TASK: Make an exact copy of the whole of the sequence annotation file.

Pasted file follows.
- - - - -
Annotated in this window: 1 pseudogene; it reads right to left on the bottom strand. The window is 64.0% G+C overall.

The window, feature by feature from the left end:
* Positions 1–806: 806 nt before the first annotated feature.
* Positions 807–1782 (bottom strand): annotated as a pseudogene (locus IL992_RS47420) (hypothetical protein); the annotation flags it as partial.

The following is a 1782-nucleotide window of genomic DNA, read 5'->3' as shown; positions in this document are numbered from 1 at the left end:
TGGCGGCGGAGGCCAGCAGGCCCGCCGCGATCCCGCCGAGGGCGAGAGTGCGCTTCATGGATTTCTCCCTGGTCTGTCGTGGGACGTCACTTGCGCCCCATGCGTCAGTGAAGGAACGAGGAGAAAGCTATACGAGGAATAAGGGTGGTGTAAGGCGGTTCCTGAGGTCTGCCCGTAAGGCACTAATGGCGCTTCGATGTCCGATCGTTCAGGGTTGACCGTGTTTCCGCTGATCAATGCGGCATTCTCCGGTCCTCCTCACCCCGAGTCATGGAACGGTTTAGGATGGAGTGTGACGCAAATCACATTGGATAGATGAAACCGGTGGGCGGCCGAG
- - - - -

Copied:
Annotated in this window: 1 pseudogene; it reads right to left on the bottom strand. The window is 64.0% G+C overall.

The window, feature by feature from the left end:
* Positions 1–806: 806 nt before the first annotated feature.
* Positions 807–1782 (bottom strand): annotated as a pseudogene (locus IL992_RS47420) (hypothetical protein); the annotation flags it as partial.

The following is a 1782-nucleotide window of genomic DNA, read 5'->3' as shown; positions in this document are numbered from 1 at the left end:
TGGCGGCGGAGGCCAGCAGGCCCGCCGCGATCCCGCCGAGGGCGAGAGTGCGCTTCATGGATTTCTCCCTGGTCTGTCGTGGGACGTCACTTGCGCCCCATGCGTCAGTGAAGGAACGAGGAGAAAGCTATACGAGGAATAAGGGTGGTGTAAGGCGGTTCCTGAGGTCTGCCCGTAAGGCACTAATGGCGCTTCGATGTCCGATCGTTCAGGGTTGACCGTGTTTCCGCTGATCAATGCGGCATTCTCCGGTCCTCCTCACCCCGAGTCATGGAACGGTTTAGGATGGAGTGTGACGCAAATCACATTGGATAGATGAAACCGGTGGGCGGCCGAG